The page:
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We don’t live alone. We are all members of one body. We are responsible for each other.’ What is Priestley’s main aim in An Inspector Calls? How successfully does he achieve it?

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Introduction

Rosanna Moss, 11H G1 14th November 2000 'We don't live alone. We are all members of one body. We are responsible for each other.' What is Priestley's main aim in An Inspector Calls? How successfully does he achieve it? John Boynton Priestley was a committed socialist. He was born in 1894 in Bradford and his mother died the same year. Priestley was raised by his father, who was also a passionate socialist. At the age of fourteen he became a junior clerk at a wool firm in his home town, before joining the army in 1914 at the outbreak of the First World War. During his time spent fighting in France, Priestley developed a strong sense of the class divisions that were an integral part of the capitalist system; 'I went into that war free of any class feeling, no doubt I came out with a chip on my shoulder; a big heavy chip, probably some friend's thigh bone.' Priestley grew to hate the way a few rich and greedy businessmen and industrialists exploited and abused the working classes, for the sake of greater profits. In Priestley's mind, it was simply the nature of this society which had made war in 1914 inevitable. ...read more.

Middle

Mrs Birling also treats Eva Smith as a second-class citizen, and airs these views to the inspector; Mrs Birling: 'And in any case, I don't suppose for a moment that we can understand why the girl committed suicide. Girls of that class--' (Act Two, page 30). Like Mr Birling, Mrs Birling feels no sense of responsibility towards Eva Smith at all; Sheila: 'Mother, she's just died a horrible death - don't forget.' Mrs Birling: 'I'm very sorry. But I think she only had herself to blame.' (Act Two, page 43). From An Inspector Calls we can also find clear examples of the men's attitudes towards the women, and also the attitudes of the women towards their own place in society. In 1912, women had not yet gained the right to vote, and had no real rights. Perhaps by highlighting this fact to an audience in the 1940's, where women had more rights and freedom than ever before, Priestley is trying to show that society can change, and becomes all the better for it; Sheila: 'What's this all about?' Birling: 'Nothing to do with you Sheila, run along.' (Act One, page 17). Birling: '...I protest against the way in which my daughter, a young, unmarried girl, is being dragged into this--' Inspector: (sharply)'Your daughter isn't living on the moon. ...read more.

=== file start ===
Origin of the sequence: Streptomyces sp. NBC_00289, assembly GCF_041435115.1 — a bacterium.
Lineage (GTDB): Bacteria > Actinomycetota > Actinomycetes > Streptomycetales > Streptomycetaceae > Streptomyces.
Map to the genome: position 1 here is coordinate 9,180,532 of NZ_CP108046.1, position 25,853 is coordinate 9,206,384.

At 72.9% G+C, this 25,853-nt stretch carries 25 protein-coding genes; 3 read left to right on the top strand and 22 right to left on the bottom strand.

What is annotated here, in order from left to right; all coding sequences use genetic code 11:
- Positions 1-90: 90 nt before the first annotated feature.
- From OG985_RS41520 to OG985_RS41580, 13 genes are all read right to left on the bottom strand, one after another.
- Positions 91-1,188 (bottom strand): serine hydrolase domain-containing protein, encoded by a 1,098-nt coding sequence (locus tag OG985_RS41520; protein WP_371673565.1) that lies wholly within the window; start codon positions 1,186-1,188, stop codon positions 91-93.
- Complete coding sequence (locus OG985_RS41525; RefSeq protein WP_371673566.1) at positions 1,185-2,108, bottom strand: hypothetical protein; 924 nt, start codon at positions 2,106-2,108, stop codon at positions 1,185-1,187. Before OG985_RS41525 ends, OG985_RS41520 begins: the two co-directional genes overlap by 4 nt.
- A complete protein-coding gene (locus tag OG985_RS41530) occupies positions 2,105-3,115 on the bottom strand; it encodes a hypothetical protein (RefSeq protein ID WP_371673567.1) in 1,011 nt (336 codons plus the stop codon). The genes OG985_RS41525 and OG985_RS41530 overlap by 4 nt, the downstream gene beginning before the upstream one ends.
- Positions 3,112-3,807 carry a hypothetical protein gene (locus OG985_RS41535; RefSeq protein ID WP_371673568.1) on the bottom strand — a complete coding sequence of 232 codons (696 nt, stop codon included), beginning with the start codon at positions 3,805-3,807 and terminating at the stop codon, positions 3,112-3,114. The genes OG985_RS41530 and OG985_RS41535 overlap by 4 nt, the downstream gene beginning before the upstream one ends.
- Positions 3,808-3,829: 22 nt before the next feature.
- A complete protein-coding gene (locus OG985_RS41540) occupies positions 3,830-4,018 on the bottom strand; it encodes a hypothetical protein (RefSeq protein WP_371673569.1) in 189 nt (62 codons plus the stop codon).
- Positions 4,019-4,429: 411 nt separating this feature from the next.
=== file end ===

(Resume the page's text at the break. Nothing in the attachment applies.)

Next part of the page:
Conclusion

This difference between them underlines the fact that Sheila is willing to accept change, whereas Gerald does not want to. I think Priestley chose a good medium with which to put across his views, because a play based upon a possible real-life situation gives the audience an example of the evils of capitalism which they can relate to their own lives. Perhaps including more examples of the benefits of a socialist society, rather than concentrating on the disadvantages of capitalism could have further endorsed Priestley's pro-socialist message. Priestley delivered his opinions in a concise and accessible way. Obviously, there was a mood for change after the Second World War, Tony Benn writes; '...He (Priestley) wrote An Inspector Calls in 1944 and consciously intended it to make a contribution to public understanding which, in its turn, he hoped might lead to a Labour victory after the war was over... The story of that Labour government is now history, with the welfare state, the national health service, full employment and a huge house building programme which gave the people of this country their best chance ever. I believe that Priestley, with his commitment, his perceptive mind and his skilful pen, contributed greatly to the mood of hope which produced that change.' ...read more.

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